The National Association of County and City Health Officials (NACCHO), in collaboration with the Centers for Disease Control and Prevention (CDC), held a webinar on June 24, 2020 addressing concerns regarding the current COVID-19 pandemic, and how local health departments (LHDs) can ensure safe water, sanitation, and hygiene (WASH) to protect human health.
Research has shown that SARS-CoV-2, the virus that causes COVID-19, can be found in the feces of some patients diagnosed with COVID-19. Although currently, there is no evidence that the virus can be transmitted through drinking water or sewage, this highlights the continued need for effective WASH practices to maintain hygienic conditions and water quality to protect public health throughout the COVID-19 pandemic.
During the ‘WASH during COVID-19’ webinar, the following topics were discussed:
- General COVID-19 information, including proper cleaning and disinfection procedures. The CDC shared the most up-to-date information regarding the novel illness, how to correctly protect yourself and others, and how to clean and disinfect your home. Properly ending home isolation, as well as the do’s and don’ts of face coverings were discussed by the presenters. Learn more through NACCHO’s FAQ
- Sewage surveillance for COVID-19. As efforts to establish a sewage surveillance program have been increasing, so have public misconceptions regarding the potential for transmission via wastewater. The webinar panelists reviewed the technique for testing for the virus within sewage, and why detecting the virus in sewage samples does not mean the detected virus is infectious in nature. Methods that can detect SARS-CoV-2 in sewage are able to identify fragments of the virus, while the entire virus must be intact to be infectious. Learn more through NACCHO’s FAQ
- How to minimize risk of Legionella before reopening. Buildings that have been left unoccupied for long periods of time containing stagnant water could become sources of the Legionella bacteria that causes Legionnaires’ disease, an illness that often requires hospitalization and can be fatal. The U.S. has already had several cases of the disease, including in a high school in Ohio, a nursing home in Michigan, and a county in Michigan that is ongoing investigation. This webinar shared how buildings and businesses can follow eight steps to reopen properly and reduce risk of Legionella using eight steps. Learn more through NACCHO’s FAQ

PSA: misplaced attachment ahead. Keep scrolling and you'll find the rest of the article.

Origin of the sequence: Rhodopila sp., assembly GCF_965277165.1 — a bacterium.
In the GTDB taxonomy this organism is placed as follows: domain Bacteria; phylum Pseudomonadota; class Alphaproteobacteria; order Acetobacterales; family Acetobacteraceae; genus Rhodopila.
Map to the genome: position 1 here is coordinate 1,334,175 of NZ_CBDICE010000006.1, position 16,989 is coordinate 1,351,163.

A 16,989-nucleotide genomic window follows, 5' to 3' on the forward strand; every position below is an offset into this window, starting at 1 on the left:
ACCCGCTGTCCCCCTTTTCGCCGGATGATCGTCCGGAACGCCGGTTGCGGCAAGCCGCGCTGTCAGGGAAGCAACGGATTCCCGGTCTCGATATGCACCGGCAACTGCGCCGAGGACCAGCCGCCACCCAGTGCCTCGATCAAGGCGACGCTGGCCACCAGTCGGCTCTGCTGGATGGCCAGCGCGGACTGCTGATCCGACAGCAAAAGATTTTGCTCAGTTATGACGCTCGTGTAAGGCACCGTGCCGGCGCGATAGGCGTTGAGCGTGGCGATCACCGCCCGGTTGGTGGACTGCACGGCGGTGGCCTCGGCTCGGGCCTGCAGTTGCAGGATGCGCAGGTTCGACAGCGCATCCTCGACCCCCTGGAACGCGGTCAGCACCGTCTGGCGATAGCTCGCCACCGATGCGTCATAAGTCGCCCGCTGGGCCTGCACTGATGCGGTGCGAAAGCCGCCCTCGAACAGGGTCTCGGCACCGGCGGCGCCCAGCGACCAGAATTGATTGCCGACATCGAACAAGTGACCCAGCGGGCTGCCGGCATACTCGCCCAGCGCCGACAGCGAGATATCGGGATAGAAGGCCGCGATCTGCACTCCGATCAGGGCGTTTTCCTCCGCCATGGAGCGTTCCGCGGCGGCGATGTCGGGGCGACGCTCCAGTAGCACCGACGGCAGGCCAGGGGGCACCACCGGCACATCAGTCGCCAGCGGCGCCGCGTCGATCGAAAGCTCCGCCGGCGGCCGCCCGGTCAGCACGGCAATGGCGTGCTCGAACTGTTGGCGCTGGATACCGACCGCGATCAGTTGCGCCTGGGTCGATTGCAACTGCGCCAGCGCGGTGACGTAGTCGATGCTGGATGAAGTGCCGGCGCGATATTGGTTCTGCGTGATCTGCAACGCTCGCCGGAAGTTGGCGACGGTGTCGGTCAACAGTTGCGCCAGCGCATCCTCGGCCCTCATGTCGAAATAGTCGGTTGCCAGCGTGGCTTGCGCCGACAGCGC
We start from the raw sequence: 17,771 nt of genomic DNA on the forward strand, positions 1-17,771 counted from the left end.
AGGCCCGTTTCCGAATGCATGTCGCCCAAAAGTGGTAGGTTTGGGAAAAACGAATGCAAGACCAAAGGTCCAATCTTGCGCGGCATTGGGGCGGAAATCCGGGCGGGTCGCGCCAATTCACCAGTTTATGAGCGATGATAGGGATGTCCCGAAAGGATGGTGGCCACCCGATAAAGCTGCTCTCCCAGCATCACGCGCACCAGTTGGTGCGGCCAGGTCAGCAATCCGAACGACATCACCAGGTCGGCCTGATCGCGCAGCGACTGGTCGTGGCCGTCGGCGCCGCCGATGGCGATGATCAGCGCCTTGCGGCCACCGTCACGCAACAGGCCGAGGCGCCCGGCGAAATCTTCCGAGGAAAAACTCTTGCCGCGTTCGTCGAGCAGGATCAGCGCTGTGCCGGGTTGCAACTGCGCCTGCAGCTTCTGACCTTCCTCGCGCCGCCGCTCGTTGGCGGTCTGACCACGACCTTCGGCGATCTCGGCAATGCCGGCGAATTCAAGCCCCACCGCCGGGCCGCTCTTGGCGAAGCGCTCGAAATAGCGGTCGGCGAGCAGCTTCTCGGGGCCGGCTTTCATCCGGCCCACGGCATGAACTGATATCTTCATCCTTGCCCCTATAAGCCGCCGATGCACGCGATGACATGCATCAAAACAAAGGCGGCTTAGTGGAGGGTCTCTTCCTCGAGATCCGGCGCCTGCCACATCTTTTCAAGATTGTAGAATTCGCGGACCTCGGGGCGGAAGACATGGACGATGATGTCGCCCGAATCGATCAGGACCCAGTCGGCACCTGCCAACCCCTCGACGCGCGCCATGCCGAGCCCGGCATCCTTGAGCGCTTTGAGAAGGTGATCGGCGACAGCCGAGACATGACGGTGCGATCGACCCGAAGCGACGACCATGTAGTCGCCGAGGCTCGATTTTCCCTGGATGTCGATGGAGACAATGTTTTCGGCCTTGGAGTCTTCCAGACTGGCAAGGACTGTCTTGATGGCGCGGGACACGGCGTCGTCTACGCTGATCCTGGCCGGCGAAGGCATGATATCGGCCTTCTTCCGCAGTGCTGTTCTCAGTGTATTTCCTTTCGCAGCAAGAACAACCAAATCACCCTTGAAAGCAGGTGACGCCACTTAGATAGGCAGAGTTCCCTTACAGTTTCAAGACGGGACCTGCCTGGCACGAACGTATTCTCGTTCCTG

- Considerations for disaster shelters during the pandemic. Unfortunately, natural disasters do not stop for a pandemic; in fact, this year’s hurricane season is expected to be more active than average. This presentation discussed options for sheltering safely during a disaster while minimizing the risk of COVID-19 infection. With hotels and dormitories being the preferred option, campgrounds and congregate shelters can also be utilized, with each setting facing different challenges. Learn more through NACCHO’s FAQ
This webinar ended with highlighting the necessity of WASH efforts at local health departments to ensure safe conditions and distribute information to inform communities and avoid public misinformation. The recording of the webinar, along with the slide deck and a summary of the questions asked and answered can be found on NACCHO’s webpage. Relevant resources pertaining to COVID-19 and WASH practices provided by the CDC can be found here:
- Reopening Guidance for Cleaning and Disinfection
- Business and Workplaces
- COVID-19 and Water: Frequently Asked Questions
- Interim Guidance for Hurricane Shelters during COVID-19 Pandemic
To learn more about NACCHO’s efforts around WASH preparedness, email WASH@naccho.org.
For health departments that have questions about CDC’s sewage surveillance efforts, contact email@example.com.